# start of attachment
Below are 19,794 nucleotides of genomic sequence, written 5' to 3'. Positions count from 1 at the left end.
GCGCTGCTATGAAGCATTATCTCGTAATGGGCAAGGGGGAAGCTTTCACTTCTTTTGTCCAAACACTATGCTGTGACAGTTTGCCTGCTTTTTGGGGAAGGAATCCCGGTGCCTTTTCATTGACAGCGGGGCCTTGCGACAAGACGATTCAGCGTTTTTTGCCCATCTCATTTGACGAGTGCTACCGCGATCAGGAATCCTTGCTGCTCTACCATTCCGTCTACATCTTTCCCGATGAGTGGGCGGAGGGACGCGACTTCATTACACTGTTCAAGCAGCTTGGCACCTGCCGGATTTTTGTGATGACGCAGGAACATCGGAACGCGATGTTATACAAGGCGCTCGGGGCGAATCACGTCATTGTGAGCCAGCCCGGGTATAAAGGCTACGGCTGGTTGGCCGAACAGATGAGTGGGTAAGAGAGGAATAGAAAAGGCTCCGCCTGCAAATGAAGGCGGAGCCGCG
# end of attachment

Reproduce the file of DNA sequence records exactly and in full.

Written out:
Below are 19,794 nucleotides of genomic sequence, written 5' to 3'. Positions count from 1 at the left end.
GCGCTGCTATGAAGCATTATCTCGTAATGGGCAAGGGGGAAGCTTTCACTTCTTTTGTCCAAACACTATGCTGTGACAGTTTGCCTGCTTTTTGGGGAAGGAATCCCGGTGCCTTTTCATTGACAGCGGGGCCTTGCGACAAGACGATTCAGCGTTTTTTGCCCATCTCATTTGACGAGTGCTACCGCGATCAGGAATCCTTGCTGCTCTACCATTCCGTCTACATCTTTCCCGATGAGTGGGCGGAGGGACGCGACTTCATTACACTGTTCAAGCAGCTTGGCACCTGCCGGATTTTTGTGATGACGCAGGAACATCGGAACGCGATGTTATACAAGGCGCTCGGGGCGAATCACGTCATTGTGAGCCAGCCCGGGTATAAAGGCTACGGCTGGTTGGCCGAACAGATGAGTGGGTAAGAGAGGAATAGAAAAGGCTCCGCCTGCAAATGAAGGCGGAGCCGCG